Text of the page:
Expedia's CEO says his company has momentum moving into 2017, although we heard him express similar sentiments over the last two quarters and any surge wasn't particularly noticeable. This will likely be another transition year as Expedia's HomeAway gets more digital and Trivago feels its oats as a public company.
After a lackluster 2016 that he conceded had its “ups and downs for Expedia,” as well as moves by Ctrip to acquire Skyscanner and the Priceline Group’s acquisition of Momondo, CEO Dara Khosrowshahi said he’s “happy” with the company’s portfolio mix of global online travel agencies, regional brands and Egencia in corporate travel.
“At this point the deals ahead of us will be driven more by opportunity than necessity,” Khosrowshahi said during Expedia Inc.’s fourth quarter and full year 2016 earnings call Thursday.
He said the company faces “very big” growth opportunities from its Trivago hotel-metasearch unit, which went public in December, vacation rental leader HomeAway, and corporate travel agency Egencia, which is now a “scale” player and did $6.4 billion in gross bookings last year. Trivago, HomeAway, and Egencia, as well as brands including Expedia, Hotels.com, Orbitz Worldwide, Travelocity, and Wotif are all part of the Expedia family.
If merger and acquisition targets emerge, Expedia ended 2016 with $1.9 billion in cash, including $1.2 billion of it offshore. As part of a declaration in support of the Washington and Minnesota’s lawsuit against the Trump administration’s travel ban from certain Muslim-majority countries, an Expedia official noted that the company’s motto for 2017 is “Go Global.”
Headwinds from Google, TripAdvisor and Booking.com
But Khosrowshahi also addressed headwinds from Google and TripAdvisor and another one that he said “has settled down a bit,” namely major hotel chains’ push for direct bookings at the expense of Expedia reservations.
Khosrowshahi said the way Google treats natural, or organic, search results and monetizes its screen space is a “headwind” and a “negative for HomeAway.” He said Google has a right to operate this way — and so far regulators in the United States, unlike in Europe, have not done anything to bar these practices — and Expedia has no choice but to deal with it.
Expedia acquired HomeAway in 2015 and now looking forward to accelerating its traffic growth and increase conversions on HomeAway sites. Despite the headwinds from Google, HomeAway is in the early stages of testing and learning to improve conversion and Khosrowshahi said he was confident that HomeAway could accelerate its traffic growth through learnings and technology and marketing investments.
TripAdvisor Instant Booking
Talking about other headwinds, Khosrowshahi said Expedia, which began participating in TripAdvisor’s booking program, called TripAdvisor Instant Booking, in December, is barred from getting 100 percent access to TripAdvisor’s audience for all of 2017 and 2018. He wouldn’t say why but it very likely that Booking.com’s Instant Booking deal with TripAdvisor, which was notched in October 2014, gives it preferred treatment.
Expedia CFO Mark Okerstrom said Expedia suffered a 100 to 300 basis point adverse impact on room night growth when TripAdvisor launched Instant Booking in 2014. So presumably the fact that Booking.com gets preference over Expedia in reaching TripAdvisor’s Instant Booking audience would impact room night growth less than that.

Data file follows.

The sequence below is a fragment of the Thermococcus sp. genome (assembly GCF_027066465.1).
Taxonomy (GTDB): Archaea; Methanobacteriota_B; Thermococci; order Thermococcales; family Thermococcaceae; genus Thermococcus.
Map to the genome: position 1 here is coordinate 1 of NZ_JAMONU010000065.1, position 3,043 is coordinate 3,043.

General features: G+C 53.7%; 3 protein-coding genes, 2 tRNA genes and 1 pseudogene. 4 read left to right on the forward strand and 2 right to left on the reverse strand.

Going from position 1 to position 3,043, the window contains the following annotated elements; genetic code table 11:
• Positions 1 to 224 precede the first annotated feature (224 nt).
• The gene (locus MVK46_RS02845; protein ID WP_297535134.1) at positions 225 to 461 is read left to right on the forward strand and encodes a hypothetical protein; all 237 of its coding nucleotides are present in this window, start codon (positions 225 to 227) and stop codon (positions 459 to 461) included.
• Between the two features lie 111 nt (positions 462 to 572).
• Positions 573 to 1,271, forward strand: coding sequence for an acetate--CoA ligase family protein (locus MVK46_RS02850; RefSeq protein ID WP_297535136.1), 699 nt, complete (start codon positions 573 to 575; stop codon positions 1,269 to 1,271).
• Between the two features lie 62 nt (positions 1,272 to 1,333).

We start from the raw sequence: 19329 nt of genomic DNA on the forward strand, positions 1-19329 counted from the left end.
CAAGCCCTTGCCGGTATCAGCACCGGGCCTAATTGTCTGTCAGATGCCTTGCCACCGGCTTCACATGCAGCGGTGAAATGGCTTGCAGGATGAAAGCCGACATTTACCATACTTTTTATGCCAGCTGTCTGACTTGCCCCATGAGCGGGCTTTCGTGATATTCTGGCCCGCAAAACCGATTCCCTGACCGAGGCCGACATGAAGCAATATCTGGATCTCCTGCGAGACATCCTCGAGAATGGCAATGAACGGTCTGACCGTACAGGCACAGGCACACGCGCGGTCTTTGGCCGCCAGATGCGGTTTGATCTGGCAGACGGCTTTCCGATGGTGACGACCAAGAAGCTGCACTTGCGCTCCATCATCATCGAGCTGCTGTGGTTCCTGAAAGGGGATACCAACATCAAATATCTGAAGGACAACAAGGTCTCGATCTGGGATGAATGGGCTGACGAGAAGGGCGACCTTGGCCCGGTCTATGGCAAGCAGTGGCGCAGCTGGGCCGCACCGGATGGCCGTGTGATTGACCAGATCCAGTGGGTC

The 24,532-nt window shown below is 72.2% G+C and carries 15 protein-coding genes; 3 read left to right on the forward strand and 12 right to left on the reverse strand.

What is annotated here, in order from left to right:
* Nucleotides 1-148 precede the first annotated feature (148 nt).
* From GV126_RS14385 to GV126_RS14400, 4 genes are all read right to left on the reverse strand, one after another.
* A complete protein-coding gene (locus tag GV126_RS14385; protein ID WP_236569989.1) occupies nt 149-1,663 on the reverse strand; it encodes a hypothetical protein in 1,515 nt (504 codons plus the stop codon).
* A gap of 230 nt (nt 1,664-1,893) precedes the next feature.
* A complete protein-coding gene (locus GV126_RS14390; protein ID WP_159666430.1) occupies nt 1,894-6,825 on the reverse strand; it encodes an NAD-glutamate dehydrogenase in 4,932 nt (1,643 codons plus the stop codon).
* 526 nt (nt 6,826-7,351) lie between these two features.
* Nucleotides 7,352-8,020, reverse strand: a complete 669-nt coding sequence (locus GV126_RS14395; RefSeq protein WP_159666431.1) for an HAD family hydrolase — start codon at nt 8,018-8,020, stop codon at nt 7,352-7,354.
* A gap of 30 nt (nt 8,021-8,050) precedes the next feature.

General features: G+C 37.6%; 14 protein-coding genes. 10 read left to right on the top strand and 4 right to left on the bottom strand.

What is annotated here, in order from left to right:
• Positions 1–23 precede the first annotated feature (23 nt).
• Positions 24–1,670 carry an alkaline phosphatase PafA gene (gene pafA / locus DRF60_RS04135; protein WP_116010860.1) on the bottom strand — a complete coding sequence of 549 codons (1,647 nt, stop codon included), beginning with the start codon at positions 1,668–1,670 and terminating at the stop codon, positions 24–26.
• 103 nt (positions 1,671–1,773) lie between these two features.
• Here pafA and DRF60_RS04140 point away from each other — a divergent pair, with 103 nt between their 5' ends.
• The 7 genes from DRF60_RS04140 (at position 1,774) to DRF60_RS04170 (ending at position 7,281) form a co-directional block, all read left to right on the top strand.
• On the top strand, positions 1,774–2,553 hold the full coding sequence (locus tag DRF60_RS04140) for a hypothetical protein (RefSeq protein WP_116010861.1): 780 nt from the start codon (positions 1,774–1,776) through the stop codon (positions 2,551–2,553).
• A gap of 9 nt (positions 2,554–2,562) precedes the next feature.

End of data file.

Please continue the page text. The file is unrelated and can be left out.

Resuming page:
Expedia’s hotel revenue climbed 16 percent in 2016, fueled by the 21 percent growth in room nights, but revenue growth was offset by a 4 percent drop in revenue per room night.
Hotel Direct Booking Campaigns
Campaigns by Hilton and Marriott, among others, to increasingly drive direct bookings to their own websites to the detriment of distribution partners such as Expedia and Priceline are likely a pressure on Expedia’s hotel revenue although Khosrowshahi said they haven’t negatively impacted hotel volumes.
Khosrowshahi said independent hotels are a higher percentage of overall bookings on Expedia sites than they were in the past and Expedia is looking for constructive ways to work with hotels, including driving traffic to their websites or providing them with technology. Expedia is working in these says with Marriott Vacations and Red Lion hotels.
“Things have settled down a bit and there are certainly many opportunities going forward,” he said.
Ups and Downs
Khosrowshahi’s reference to “ups and downs for Expedia” in 2016 had to do with the migration of Orbitz Worldwide and Orbitz for Business onto a common Expedia technology platform. Conversions on sites such as Expedia.com suffered as the company devoted an inordinate amount of tech resources to executing the Orbitz migration.
That integration is now complete, he said, arguing that the company has momentum going into 2017.
Expedia, however, faces some big challenges in 2017, including a $110 million projected expense in transitioning to cloud computing, which CFO Okerstrom said would negatively impact EBITDA growth, projected to be in the 10 percent to 15 percent range for the year.
It seems as though the mergers and acquisition environment is heating up, too, after a relatively quiet 2016, although mammoth deals in travel don’t appear on the immediate horizon other than a relatively unlikely scenario that some company could buy TripAdvisor.
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Photo credit: Expedia Inc. CEO Dara Khosrowshahi (right) appeared at the Skift Global Forum in NYC last October. A lot has happened since then, including rivals making acquisitions and a new administration in Washington, D.C. Skift